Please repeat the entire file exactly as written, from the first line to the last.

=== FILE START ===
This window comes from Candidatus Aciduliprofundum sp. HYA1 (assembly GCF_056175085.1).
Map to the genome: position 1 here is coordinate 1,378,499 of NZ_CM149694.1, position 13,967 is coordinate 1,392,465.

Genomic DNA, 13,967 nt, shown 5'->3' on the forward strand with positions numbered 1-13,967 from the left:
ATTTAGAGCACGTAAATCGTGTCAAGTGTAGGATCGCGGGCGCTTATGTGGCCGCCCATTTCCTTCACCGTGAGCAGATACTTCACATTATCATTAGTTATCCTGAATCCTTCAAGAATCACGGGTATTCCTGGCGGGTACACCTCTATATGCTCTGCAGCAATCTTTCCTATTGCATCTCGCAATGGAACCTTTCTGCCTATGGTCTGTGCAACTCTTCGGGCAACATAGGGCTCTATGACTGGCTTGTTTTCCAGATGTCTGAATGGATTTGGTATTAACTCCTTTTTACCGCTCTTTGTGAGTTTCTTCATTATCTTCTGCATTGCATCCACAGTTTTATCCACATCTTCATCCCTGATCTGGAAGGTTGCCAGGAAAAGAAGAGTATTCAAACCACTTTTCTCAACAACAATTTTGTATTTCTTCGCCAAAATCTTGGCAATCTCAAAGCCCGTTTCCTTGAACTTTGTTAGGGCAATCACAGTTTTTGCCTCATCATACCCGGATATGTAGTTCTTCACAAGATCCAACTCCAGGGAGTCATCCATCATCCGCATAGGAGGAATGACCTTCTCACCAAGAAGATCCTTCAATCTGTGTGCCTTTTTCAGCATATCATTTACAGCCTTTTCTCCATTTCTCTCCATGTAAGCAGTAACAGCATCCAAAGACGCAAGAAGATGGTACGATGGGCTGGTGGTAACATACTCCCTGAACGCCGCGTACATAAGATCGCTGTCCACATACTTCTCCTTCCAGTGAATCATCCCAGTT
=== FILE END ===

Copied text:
This window comes from Candidatus Aciduliprofundum sp. HYA1 (assembly GCF_056175085.1).
Map to the genome: position 1 here is coordinate 1,378,499 of NZ_CM149694.1, position 13,967 is coordinate 1,392,465.

Genomic DNA, 13,967 nt, shown 5'->3' on the forward strand with positions numbered 1-13,967 from the left:
ATTTAGAGCACGTAAATCGTGTCAAGTGTAGGATCGCGGGCGCTTATGTGGCCGCCCATTTCCTTCACCGTGAGCAGATACTTCACATTATCATTAGTTATCCTGAATCCTTCAAGAATCACGGGTATTCCTGGCGGGTACACCTCTATATGCTCTGCAGCAATCTTTCCTATTGCATCTCGCAATGGAACCTTTCTGCCTATGGTCTGTGCAACTCTTCGGGCAACATAGGGCTCTATGACTGGCTTGTTTTCCAGATGTCTGAATGGATTTGGTATTAACTCCTTTTTACCGCTCTTTGTGAGTTTCTTCATTATCTTCTGCATTGCATCCACAGTTTTATCCACATCTTCATCCCTGATCTGGAAGGTTGCCAGGAAAAGAAGAGTATTCAAACCACTTTTCTCAACAACAATTTTGTATTTCTTCGCCAAAATCTTGGCAATCTCAAAGCCCGTTTCCTTGAACTTTGTTAGGGCAATCACAGTTTTTGCCTCATCATACCCGGATATGTAGTTCTTCACAAGATCCAACTCCAGGGAGTCATCCATCATCCGCATAGGAGGAATGACCTTCTCACCAAGAAGATCCTTCAATCTGTGTGCCTTTTTCAGCATATCATTTACAGCCTTTTCTCCATTTCTCTCCATGTAAGCAGTAACAGCATCCAAAGACGCAAGAAGATGGTACGATGGGCTGGTGGTAACATACTCCCTGAACGCCGCGTACATAAGATCGCTGTCCACATACTTCTCCTTCCAGTGAATCATCCCAGTT